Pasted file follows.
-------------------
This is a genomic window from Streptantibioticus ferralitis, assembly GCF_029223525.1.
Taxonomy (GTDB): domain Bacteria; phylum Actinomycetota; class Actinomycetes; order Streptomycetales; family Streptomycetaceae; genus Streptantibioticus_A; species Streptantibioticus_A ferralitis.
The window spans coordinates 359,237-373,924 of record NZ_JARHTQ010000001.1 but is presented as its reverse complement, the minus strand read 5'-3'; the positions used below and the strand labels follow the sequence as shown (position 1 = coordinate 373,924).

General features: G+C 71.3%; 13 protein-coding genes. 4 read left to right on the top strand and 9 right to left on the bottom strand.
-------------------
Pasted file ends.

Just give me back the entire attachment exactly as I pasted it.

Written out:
This is a genomic window from Streptantibioticus ferralitis, assembly GCF_029223525.1.
Taxonomy (GTDB): domain Bacteria; phylum Actinomycetota; class Actinomycetes; order Streptomycetales; family Streptomycetaceae; genus Streptantibioticus_A; species Streptantibioticus_A ferralitis.
The window spans coordinates 359,237-373,924 of record NZ_JARHTQ010000001.1 but is presented as its reverse complement, the minus strand read 5'-3'; the positions used below and the strand labels follow the sequence as shown (position 1 = coordinate 373,924).

General features: G+C 71.3%; 13 protein-coding genes. 4 read left to right on the top strand and 9 right to left on the bottom strand.